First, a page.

1. Assess Your Situation

Take a look at your workplace structure, including the culture, programs, workforce and current partners. Whether you are starting from scratch like ADT, or merging like United Airlines, you must evaluate your current situation and pinpoint your own unique needs before moving forward.

2. Develop a Plan Based on Your Situation, Aimed at a New Definition of Success

While change can be unnerving, it allows you to redefine what success means for your newly changed company. Both Alex and Bill recommended plotting your course before acting, determining program focus & branding, making sure focus aligns with the company brand, and deciding which department will house the program.

3. Involve Company Leadership, Obtain Senior-Level Buy-in

Both Alex and Bill could not stress this point enough. They explained that the best way to be successful at this critical step is to get feedback from senior leaders. Learn what they want for the new iteration of the company and discuss their ideas on how the EVP can help get there. Executives should also become champions of key events and connect with the leaders at partner nonprofits.

4. Embed Your EVP into the DNA of the New Entity

Include employee volunteer information in recruiting and on-boarding new employees, weave volunteer engagement into your big moments, and leverage company assets and interdepartmental relationships for your EVP.

As an example, ADT’s corporate structure lent itself to encouraging locations to form their own geographical “Always Cares Committees”. The committees are selected by local executives through an application process. The positions are prestigious and receive leadership recognition.

5. Take Time to Evaluate and Measure

To create ongoing programs that thrive and help your company meet business goals, you must create meaningful measures and metrics that you can track over time. This includes quantifying the value of your program, getting baseline metrics, conducting follow-up studies, reporting on program output, monitoring PR and social media performance, and identifying areas for improvement.

Thank you to both ADT and United Airlines for showing how employee volunteering can use transition as an opportunity to grow and smooth out issues. In both cases, two much stronger companies and brands have emerged. Want to explore this topic further? View the slides from Alex and Bill’s session.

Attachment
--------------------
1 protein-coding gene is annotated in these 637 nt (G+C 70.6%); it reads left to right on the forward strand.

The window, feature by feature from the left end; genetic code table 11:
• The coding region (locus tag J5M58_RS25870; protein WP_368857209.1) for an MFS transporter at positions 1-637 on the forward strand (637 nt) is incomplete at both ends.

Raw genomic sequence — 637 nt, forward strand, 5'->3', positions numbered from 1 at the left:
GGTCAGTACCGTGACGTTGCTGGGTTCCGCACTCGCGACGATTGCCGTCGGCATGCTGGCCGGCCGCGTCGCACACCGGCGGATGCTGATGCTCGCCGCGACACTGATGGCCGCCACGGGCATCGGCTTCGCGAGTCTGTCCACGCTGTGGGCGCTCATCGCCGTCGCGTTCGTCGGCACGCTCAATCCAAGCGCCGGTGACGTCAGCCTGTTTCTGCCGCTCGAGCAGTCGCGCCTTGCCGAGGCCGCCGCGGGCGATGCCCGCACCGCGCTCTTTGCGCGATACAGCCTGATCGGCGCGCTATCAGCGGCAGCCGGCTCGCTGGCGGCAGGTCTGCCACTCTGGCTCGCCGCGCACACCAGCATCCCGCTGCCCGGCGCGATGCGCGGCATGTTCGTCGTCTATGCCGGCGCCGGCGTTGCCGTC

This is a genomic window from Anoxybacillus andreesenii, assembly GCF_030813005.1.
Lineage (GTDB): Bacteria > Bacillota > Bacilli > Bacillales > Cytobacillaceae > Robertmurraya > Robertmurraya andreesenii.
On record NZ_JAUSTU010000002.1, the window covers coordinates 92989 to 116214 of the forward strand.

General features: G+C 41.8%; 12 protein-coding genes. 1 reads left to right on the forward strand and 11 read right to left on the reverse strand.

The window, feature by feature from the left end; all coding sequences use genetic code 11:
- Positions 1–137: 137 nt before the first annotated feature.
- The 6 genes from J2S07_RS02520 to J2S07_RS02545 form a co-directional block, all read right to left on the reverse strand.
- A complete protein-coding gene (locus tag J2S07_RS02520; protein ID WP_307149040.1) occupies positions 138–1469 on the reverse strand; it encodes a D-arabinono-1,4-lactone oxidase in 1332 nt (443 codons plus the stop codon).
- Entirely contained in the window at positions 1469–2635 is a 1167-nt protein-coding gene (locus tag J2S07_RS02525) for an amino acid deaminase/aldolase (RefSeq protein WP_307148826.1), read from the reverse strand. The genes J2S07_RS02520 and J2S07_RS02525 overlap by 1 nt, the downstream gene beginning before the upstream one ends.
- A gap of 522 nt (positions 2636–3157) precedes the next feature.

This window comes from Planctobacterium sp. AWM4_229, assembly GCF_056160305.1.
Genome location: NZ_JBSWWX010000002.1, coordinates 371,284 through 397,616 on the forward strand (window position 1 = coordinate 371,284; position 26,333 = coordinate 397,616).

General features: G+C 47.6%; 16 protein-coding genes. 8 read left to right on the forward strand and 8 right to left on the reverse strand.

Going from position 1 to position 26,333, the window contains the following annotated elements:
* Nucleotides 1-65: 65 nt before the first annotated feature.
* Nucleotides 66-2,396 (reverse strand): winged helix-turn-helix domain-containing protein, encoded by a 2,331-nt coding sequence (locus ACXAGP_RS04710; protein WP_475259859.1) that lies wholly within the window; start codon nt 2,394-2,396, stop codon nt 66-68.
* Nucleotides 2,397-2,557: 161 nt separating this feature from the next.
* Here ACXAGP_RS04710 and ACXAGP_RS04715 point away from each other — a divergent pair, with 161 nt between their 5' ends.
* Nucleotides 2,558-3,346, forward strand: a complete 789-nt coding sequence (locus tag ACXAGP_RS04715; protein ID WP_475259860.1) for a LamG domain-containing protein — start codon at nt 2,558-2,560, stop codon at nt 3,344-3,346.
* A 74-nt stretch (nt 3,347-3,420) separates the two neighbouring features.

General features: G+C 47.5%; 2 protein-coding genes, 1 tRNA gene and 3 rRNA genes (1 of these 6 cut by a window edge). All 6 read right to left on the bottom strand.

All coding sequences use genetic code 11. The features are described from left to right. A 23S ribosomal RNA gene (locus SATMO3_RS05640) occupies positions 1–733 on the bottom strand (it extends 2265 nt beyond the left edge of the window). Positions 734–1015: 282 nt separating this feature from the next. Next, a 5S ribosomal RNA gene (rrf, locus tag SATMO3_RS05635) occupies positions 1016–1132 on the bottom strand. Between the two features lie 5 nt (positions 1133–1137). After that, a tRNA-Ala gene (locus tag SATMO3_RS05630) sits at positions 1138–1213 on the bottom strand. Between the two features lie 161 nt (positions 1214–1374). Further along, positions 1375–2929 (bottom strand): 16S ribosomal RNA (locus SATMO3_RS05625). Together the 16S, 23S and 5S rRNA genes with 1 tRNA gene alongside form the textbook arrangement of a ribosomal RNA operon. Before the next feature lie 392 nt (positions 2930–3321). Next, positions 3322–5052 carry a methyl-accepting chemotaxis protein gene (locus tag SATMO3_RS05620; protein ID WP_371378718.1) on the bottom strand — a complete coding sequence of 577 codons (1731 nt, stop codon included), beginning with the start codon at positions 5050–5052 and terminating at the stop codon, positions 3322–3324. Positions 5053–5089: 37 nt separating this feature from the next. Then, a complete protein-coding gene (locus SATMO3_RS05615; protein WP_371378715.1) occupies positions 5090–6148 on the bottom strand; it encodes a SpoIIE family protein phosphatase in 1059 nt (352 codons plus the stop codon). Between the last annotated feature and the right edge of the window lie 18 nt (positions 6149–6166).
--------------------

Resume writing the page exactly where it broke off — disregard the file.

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2014 VolunteerMatch Client Summit Insights: Why We Went to Detroit and What We Saw There

At the 2014 VolunteerMatch Client Summit in Detroit, we learned from experts in CSR, volunteer engagement, technology and program administration. In this series of blog posts, we’ll share with you the valuable insights offered at each session. Today’s special post highlights the tour we took of Detroit and why the city proved to be a great choice of location.

Public Art in Detroit

Public Art in Detroit

“Why did you pick Detroit for this year’s Client Summit?”

This was the question posed to me many times during the Wednesday night reception at this year’s VolunteerMatch Client Summit. And it’s a good question. Detroit isn’t your typical conference destination anymore, but it is rooted deep in America’s history. In response to the question, I shared the goal of our destination choice: To draw attention to a city on the rebound and show the importance of communities and companies working together for local benefit.

More than just explain this, we wanted our clients to see it firsthand. So, we loaded up a bus on Thursday morning for a city tour put together by the United Way of Southeastern Michigan. As we drove through the different neighborhoods, it became clear that Detroit is not as vibrant as it once was. Yet, signs of rebirth were everywhere!  We saw and heard about a thriving artist community taking hold in various neighborhoods. There are new industries and a growing foodie scene. Investors such as Dan Gilbert are putting their money and resources toward rebuilding the city’s business district.

The story of the old Detroit Tigers baseball stadium was my favorite from the tour. Our guide explained that for years after the stadium was torn down, the city didn’t have the money to maintain the open space. It was destined to become yet another area of blight in the city. So, residents took matters into their own hands. Every week, they would mow the lawn and maintain a field. Today it’s a baseball field open to the public.